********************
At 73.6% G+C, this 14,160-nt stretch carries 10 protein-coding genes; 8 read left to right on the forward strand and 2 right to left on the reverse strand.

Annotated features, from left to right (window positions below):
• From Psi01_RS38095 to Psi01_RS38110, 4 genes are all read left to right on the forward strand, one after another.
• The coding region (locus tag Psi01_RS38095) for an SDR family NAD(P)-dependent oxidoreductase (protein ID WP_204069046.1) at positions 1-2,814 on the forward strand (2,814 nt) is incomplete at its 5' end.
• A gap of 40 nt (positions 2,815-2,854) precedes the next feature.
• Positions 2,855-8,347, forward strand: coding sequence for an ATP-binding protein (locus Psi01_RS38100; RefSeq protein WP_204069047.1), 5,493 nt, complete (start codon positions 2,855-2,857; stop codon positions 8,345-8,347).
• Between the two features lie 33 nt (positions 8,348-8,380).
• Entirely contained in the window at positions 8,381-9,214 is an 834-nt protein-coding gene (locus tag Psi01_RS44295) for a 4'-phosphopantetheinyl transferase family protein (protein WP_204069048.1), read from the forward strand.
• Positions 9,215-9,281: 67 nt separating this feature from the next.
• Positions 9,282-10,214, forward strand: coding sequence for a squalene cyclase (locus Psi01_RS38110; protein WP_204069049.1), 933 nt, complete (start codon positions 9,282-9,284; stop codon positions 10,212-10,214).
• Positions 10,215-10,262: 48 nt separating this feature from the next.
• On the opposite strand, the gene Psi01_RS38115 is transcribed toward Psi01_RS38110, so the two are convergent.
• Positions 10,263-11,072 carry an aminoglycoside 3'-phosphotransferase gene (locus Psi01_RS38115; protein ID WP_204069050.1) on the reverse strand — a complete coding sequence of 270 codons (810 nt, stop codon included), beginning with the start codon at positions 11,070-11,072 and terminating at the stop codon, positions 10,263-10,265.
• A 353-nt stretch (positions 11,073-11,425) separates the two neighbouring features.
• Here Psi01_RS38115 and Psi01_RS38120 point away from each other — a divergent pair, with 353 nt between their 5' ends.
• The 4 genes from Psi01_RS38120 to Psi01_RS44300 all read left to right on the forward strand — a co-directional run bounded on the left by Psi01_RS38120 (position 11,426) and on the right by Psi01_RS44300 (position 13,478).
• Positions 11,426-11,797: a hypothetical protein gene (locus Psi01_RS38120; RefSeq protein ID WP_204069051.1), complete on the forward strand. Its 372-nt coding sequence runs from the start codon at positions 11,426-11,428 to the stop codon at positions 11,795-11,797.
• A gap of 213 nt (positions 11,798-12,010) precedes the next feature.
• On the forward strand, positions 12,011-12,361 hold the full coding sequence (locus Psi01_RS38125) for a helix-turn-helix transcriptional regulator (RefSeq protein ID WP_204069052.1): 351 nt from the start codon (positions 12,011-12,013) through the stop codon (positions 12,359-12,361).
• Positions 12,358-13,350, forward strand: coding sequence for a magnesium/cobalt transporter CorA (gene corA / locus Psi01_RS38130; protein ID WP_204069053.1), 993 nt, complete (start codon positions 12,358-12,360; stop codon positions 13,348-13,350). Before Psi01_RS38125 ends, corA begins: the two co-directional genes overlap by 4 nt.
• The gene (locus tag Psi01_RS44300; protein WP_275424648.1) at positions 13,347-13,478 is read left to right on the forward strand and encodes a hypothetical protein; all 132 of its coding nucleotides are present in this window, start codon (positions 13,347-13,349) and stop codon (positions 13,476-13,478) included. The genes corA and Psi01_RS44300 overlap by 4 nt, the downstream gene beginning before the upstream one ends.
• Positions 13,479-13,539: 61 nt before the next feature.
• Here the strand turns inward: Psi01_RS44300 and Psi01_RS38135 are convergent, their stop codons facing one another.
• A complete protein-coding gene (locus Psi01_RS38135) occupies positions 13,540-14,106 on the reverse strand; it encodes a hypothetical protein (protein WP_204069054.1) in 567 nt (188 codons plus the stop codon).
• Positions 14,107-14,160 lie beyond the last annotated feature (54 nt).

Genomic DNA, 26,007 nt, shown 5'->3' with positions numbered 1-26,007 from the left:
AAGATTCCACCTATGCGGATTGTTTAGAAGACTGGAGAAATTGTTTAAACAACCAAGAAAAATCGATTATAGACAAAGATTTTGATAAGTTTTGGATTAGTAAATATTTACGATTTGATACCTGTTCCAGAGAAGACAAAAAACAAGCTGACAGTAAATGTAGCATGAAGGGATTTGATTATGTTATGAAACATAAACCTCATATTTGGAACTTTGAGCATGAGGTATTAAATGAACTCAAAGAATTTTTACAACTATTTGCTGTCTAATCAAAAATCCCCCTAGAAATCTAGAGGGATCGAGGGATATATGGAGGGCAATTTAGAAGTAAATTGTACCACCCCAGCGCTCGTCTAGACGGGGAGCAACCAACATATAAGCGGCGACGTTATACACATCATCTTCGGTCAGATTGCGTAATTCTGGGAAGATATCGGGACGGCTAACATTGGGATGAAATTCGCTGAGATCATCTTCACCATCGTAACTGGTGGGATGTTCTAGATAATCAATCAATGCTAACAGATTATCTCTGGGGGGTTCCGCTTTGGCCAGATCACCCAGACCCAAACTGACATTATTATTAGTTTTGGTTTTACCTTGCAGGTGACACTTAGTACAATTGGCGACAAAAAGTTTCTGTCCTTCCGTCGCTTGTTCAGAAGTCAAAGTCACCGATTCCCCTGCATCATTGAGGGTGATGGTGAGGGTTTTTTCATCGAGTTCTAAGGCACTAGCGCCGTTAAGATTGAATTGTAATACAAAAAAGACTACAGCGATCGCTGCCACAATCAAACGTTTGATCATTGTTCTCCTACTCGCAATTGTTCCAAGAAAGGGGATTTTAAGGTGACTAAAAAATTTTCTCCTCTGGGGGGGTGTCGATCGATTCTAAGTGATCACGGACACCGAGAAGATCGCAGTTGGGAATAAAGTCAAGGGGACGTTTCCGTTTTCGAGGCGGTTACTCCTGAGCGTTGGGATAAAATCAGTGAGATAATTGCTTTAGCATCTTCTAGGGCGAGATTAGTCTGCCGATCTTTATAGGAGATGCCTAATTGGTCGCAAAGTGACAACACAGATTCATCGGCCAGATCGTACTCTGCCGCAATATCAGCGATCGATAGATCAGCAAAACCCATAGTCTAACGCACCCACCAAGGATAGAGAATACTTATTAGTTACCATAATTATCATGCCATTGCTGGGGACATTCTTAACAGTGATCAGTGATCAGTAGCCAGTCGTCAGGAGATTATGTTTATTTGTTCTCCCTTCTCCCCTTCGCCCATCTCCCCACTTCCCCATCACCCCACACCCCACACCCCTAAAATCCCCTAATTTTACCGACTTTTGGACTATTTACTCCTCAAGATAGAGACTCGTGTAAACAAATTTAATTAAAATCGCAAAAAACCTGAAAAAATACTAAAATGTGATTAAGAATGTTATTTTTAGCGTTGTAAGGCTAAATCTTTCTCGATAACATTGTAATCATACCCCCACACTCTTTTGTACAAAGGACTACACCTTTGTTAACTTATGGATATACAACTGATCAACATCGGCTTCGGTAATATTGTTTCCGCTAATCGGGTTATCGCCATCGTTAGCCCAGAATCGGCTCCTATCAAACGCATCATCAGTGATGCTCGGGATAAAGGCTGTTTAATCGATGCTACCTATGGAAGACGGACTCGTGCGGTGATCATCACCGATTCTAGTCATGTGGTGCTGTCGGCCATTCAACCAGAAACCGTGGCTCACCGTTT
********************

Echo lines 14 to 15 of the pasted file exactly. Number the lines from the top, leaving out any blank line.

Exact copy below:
• A 353-nt stretch (positions 11,073-11,425) separates the two neighbouring features.
• Here Psi01_RS38115 and Psi01_RS38120 point away from each other — a divergent pair, with 353 nt between their 5' ends.